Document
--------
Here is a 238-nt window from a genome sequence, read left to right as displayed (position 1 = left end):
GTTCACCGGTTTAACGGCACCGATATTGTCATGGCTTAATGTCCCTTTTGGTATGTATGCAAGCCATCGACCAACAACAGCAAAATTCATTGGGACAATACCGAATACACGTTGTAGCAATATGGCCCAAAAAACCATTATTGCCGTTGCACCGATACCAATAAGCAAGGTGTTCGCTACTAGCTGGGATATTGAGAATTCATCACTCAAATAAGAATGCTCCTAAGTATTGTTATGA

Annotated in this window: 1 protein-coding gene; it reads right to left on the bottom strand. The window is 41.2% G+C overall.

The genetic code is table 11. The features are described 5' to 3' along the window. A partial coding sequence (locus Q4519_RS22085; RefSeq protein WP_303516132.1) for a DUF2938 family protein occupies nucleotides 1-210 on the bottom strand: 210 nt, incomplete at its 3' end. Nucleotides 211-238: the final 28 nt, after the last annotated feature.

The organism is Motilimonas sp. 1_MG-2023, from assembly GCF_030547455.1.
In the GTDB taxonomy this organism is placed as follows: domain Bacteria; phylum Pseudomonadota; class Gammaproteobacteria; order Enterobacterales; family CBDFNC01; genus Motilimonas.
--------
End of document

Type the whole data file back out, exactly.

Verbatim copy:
Here is a 238-nt window from a genome sequence, read left to right as displayed (position 1 = left end):
GTTCACCGGTTTAACGGCACCGATATTGTCATGGCTTAATGTCCCTTTTGGTATGTATGCAAGCCATCGACCAACAACAGCAAAATTCATTGGGACAATACCGAATACACGTTGTAGCAATATGGCCCAAAAAACCATTATTGCCGTTGCACCGATACCAATAAGCAAGGTGTTCGCTACTAGCTGGGATATTGAGAATTCATCACTCAAATAAGAATGCTCCTAAGTATTGTTATGA

Annotated in this window: 1 protein-coding gene; it reads right to left on the bottom strand. The window is 41.2% G+C overall.

The genetic code is table 11. The features are described 5' to 3' along the window. A partial coding sequence (locus Q4519_RS22085; RefSeq protein WP_303516132.1) for a DUF2938 family protein occupies nucleotides 1-210 on the bottom strand: 210 nt, incomplete at its 3' end. Nucleotides 211-238: the final 28 nt, after the last annotated feature.

The organism is Motilimonas sp. 1_MG-2023, from assembly GCF_030547455.1.
In the GTDB taxonomy this organism is placed as follows: domain Bacteria; phylum Pseudomonadota; class Gammaproteobacteria; order Enterobacterales; family CBDFNC01; genus Motilimonas.